US economy 'expanding moderately': Fed
Updated: 2011-12-15 07:55
The US Federal Reserve building in Washington DC. Although the Fed refrained from adopting additional stimulus measures, unemployment at 8.6 percent and risks to global growth from the European debt crisis may prompt more easing in coming months. [Andrew Harrer / Bloomberg]
Bernanke to keep interest rates low, policy unchanged amid uncertainty
WASHINGTON - US Federal Reserve policymakers said the US economy is maintaining its expansion even as the global economy slows, while refraining from taking new actions to lower borrowing costs.
"The economy has been expanding moderately, notwithstanding some apparent slowing in global growth," the Federal Open Market Committee said in a statement at the conclusion of its meeting on Tuesday in Washington. "While indicators point to some improvement in overall labor market conditions, the unemployment rate remains elevated."
Signs of an improving US economy are giving policymakers led by Chairman Ben S. Bernanke leeway to keep policy unchanged as they discuss ways to improve how they communicate the likely future path of interest rates to the public. At the same time, unemployment at 8.6 percent and risks to global growth from the European debt crisis may prompt more easing in coming months.
"Any additional stimulus is greatly going to depend on what happens in Europe or any changes in the US outlook," said John Silvia, chief economist at Wells Fargo Securities LLC. "They will wait for a longer meeting, maybe in January, to come up with anything regarding communications."
Tuesday's statement reiterated the warning at the Fed's two previous meetings that "strains in global financial markets continue to pose significant downside risks to the economic outlook". Stocks fell after the statement.
Reduced target rate
The Fed left unchanged its statement that economic conditions are likely to warrant "exceptionally low" interest rates "at least through mid-2013".
The central bank lowered its target overnight interest rate to a range of zero to 0.25 percent in December 2008.
The central bank said it would continue its exchange of $400 billion of short-term debt with long-term securities to lengthen the average maturity of its holdings, a move dubbed Operation Twist.
The Fed also did not alter its policy of reinvesting its portfolio of maturing housing debt into agency mortgage-backed securities.
"Inflation has moderated since earlier in the year, and longer-term inflation expectations have remained stable," the Fed said on Tuesday. By one measure, inflation has decelerated, based on the personal consumption expenditures price index excluding food and energy, the principal indicator the Fed tracks. That gauge rose 0.07 percent in October from September, the second-slowest gain in 2011.
Chicago Fed President Charles Evans dissented for the second meeting in a row, supporting "additional policy accommodation", according to the statement. "There is simply too much at stake for us to be excessively complacent while the economy is in such dire shape," Evans said in a speech last week.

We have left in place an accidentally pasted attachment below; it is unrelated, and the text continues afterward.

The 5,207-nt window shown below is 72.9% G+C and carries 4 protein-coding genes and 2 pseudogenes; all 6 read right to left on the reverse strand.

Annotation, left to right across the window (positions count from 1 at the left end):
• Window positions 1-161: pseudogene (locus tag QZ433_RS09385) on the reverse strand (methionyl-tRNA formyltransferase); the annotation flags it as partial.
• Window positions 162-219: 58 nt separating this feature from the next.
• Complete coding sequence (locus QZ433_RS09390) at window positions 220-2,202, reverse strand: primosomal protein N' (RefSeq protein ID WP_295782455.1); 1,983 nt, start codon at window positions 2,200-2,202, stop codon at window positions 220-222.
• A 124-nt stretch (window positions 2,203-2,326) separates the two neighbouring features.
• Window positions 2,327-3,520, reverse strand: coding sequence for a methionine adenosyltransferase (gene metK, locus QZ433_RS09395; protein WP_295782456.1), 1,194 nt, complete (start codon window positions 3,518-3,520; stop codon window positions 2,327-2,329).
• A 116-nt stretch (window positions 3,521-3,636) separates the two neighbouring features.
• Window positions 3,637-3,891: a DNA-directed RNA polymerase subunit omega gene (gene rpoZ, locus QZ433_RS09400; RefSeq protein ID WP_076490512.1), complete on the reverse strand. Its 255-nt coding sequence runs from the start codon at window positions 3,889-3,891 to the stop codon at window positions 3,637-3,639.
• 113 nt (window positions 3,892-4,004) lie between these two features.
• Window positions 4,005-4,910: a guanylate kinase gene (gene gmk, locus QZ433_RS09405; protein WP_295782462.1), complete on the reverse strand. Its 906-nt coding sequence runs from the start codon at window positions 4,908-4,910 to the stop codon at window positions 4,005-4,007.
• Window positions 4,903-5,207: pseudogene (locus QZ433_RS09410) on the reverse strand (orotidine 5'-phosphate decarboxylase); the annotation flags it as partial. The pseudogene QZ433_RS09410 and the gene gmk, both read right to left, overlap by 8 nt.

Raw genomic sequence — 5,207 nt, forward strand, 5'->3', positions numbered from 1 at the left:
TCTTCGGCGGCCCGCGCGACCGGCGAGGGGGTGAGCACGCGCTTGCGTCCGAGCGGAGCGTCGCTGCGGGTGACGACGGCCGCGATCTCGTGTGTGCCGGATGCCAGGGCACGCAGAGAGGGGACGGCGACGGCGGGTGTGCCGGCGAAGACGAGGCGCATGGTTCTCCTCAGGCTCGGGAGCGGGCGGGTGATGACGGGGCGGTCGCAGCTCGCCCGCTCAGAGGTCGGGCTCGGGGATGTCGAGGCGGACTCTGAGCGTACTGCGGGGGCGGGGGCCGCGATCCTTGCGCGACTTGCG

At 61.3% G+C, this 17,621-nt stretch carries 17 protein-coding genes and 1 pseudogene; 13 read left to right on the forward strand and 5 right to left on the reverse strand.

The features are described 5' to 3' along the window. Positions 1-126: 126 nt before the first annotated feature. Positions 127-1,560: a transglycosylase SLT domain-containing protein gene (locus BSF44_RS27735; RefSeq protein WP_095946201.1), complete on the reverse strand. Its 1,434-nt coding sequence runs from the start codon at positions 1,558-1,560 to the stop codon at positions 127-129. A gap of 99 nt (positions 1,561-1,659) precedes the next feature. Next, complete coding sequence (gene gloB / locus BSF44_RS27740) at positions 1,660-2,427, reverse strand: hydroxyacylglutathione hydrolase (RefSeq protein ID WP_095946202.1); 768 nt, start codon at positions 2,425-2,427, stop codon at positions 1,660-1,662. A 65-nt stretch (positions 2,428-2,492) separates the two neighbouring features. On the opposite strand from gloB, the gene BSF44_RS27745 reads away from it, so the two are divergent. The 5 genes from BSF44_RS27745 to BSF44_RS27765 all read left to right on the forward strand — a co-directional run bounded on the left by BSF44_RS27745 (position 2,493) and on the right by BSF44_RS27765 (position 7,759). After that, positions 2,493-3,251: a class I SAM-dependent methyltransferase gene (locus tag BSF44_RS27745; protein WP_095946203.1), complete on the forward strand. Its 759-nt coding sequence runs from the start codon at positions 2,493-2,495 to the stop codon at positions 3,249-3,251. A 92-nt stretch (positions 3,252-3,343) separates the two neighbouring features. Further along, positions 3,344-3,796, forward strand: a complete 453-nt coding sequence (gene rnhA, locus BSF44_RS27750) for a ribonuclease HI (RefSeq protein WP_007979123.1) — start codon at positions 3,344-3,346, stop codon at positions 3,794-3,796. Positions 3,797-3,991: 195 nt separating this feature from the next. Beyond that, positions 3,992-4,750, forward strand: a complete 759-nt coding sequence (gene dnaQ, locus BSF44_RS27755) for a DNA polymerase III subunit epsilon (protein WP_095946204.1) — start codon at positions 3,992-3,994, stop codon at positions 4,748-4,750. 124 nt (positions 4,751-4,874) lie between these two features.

However, improvement in some US statistics signals growth may be picking up. The index of leading economic indicators rose 0.9 percent in October, the most since February. A consumer confidence index from the Conference Board rose in November to the highest since July. Manufacturing expanded in November at the fastest pace in five months, according to the Institute for Supply Management's factory index.
A report on retail sales on Tuesday was an exception. Purchases in November rose 0.2 percent, less than forecast by economists and the slowest pace in five months, indicating that faster job growth may be needed to spark the biggest part of the economy.
"There are still significant risks and most of them are political," said Ward McCarthy, chief financial economist at Jefferies & Co. "The European politicians need to get their act together and the same applies to those who live in Washington."
The Fed in recent months has been joined by counterparts around the world in trying to stimulate economies and limit effects of Europe's turmoil. The European Central Bank (ECB) and its counterparts in the United Kingdom and China have all taken steps to ease monetary policy since the Fed began Operation Twist in September.
Last week, European leaders agreed after all-night talks to make loans of as much as 200 billion euros ($264 billion) to the International Monetary Fund to counter the crisis and tightened rules to curb future debts. Whether the euro is saved may hinge on support from investors, central bankers and credit-rating companies.
Fed policymakers have been stepping up their warnings about Europe's debt crisis.
Fed Vice-Chairman Janet Yellen said on Nov 29 that Europe needs to take "forceful" steps to quell fiscal and financial turmoil, and San Francisco Fed President John Williams said the same day that Europe is the biggest risk to the global economy.
The next day, the Fed led six central banks in announcing a half percentage-point cut in the cost of emergency dollar funding for financial companies. The money comes from the Fed's currency-swap lines.
The action triggered a stock and bond rally, and the following week, the ECB's three-month dollar lending through the swap lines surged to $50.7 billion from $400 million.